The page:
NEW YORK – High winds and expensive electricity make Block Island a good site for the first U.S. offshore wind farm. For the same reasons, Long Island may be next.
Deepwater Wind LLC last week began towing the first of five massive steel frameworks to a site off Rhode Island’s Atlantic coast. When complete next year, the 30-megawatt wind farm will sell power for 24.4 cents a kilowatt-hour.
While that’s almost triple the 8.5-cent levelized cost for wind turbines installed on land, the project is expected to lower electricity rates by 40 percent for residents of Block Island, a popular vacation destination that’s powered primarily with imported diesel fuel.
“You’ve got a unique situation with Block Island,” said Jim Bennett, renewable energy program manager at the Bureau of Ocean Energy Management, the U.S. Energy Department agency charged with leasing sites for offshore wind farms.
Wind turbines on land produce some of the cheapest electricity available. Installing them at sea is more difficult and much more costly. That’s hindered the emergence of U.S. offshore wind power.
The “extremely high” electricity rates on Block Island will help absorb much of the project’s $250 million cost, said Jesse Broehl, a senior research analyst at Navigant Research in Boulder, Colo.
The economics work because of “high energy demand and high-priced electricity coincident with strong offshore wind resources along the Eastern seaboard,” Broehl said.
Deepwater, the Providence-based developer, is planning a second, larger wind farm to the east of Block Island. CEO Jeff Grybowski is looking at another market with expensive electricity and limited options for new generating capacity.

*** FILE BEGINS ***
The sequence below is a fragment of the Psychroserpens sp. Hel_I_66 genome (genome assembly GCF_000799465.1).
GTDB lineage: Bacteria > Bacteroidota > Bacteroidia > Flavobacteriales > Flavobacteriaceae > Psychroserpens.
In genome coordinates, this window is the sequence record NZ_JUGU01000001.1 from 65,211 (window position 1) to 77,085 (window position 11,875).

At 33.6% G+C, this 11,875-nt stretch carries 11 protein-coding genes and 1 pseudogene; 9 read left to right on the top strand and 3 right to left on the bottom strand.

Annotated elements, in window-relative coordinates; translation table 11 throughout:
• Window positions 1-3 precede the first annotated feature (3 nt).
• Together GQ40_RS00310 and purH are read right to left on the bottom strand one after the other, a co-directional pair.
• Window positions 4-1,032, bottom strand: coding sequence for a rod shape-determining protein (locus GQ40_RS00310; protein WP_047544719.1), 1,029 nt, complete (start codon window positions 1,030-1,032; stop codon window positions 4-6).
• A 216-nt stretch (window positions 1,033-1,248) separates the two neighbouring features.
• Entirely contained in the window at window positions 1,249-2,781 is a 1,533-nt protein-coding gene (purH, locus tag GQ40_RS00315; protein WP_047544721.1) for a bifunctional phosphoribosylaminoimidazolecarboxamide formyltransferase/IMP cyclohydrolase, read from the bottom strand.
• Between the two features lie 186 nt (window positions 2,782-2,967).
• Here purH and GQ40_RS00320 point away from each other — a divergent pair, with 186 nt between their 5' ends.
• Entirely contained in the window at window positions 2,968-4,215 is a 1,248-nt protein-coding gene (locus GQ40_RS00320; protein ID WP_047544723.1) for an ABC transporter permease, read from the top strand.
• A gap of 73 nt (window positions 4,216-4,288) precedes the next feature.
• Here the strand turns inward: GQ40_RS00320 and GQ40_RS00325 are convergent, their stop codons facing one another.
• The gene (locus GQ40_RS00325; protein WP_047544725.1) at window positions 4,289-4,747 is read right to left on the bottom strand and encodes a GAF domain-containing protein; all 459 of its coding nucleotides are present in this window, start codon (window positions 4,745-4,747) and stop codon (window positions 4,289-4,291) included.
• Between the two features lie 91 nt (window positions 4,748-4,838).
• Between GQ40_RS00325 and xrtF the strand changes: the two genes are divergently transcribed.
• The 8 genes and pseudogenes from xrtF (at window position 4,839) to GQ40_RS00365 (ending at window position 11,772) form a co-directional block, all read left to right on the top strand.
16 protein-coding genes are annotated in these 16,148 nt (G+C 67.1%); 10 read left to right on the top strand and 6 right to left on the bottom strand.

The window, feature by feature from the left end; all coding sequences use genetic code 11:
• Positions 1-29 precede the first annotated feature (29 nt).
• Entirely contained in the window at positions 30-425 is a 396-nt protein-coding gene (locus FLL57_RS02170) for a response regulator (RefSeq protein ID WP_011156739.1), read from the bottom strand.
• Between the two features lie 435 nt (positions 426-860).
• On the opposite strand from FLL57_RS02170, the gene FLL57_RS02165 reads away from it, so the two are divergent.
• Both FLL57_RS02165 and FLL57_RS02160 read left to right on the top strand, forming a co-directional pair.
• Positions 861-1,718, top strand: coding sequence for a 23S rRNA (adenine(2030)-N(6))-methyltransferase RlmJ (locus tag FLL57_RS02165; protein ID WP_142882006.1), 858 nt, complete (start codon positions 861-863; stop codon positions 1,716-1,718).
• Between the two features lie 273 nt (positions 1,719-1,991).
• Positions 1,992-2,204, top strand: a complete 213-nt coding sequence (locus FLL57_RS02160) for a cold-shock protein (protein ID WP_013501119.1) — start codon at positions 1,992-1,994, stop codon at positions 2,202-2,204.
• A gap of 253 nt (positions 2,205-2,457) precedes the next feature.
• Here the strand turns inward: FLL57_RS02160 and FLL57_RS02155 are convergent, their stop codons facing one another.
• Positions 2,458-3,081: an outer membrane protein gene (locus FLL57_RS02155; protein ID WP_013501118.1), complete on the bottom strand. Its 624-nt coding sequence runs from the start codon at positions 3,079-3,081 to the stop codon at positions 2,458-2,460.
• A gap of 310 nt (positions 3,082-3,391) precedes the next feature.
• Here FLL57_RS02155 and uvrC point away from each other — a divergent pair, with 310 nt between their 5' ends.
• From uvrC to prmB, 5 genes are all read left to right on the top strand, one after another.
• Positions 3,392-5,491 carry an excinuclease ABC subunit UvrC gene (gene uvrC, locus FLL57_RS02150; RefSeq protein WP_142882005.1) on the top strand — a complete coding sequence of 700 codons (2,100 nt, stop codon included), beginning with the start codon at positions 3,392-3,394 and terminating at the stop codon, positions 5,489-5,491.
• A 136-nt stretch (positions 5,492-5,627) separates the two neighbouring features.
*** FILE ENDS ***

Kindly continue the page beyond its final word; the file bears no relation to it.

“Offshore wind is absolutely perfect for a place like Long Island,” he said in an interview.
The proposed Deepwater One wind farm will have more than 1 gigawatt of capacity and may begin construction in 2017.
Rhode Island has the fourth-highest retail electricity rates in the continental United States, averaging 18.64 cents a kilowatt-hour in May, according to the U.S. Energy Information Administration. New York is fifth, at 18.12 cents, and Long Island is typically above the state average because of a lack of transmission capacity.
“The cost of offshore wind has come down substantially,” said Bryan Martin, a managing director at New York-based D.E. Shaw & Co. “It’s now the cheapest source of new power on Long Island.”
The $37 billion hedge fund provided about $70 million in equity financing for the Block Island project. The wind farm also received $290 million in debt financing from Societe Generale SA and KeyBank NA.
Offshore wind may work well for Long Island, where it’s tough to find enough space for a new power plant and local residents aren’t shy about voicing opposition to proposals that may be seem too close to home.
“Permitting a new power plant is not an intuitively easy thing to do in the Hamptons,” Martin said.
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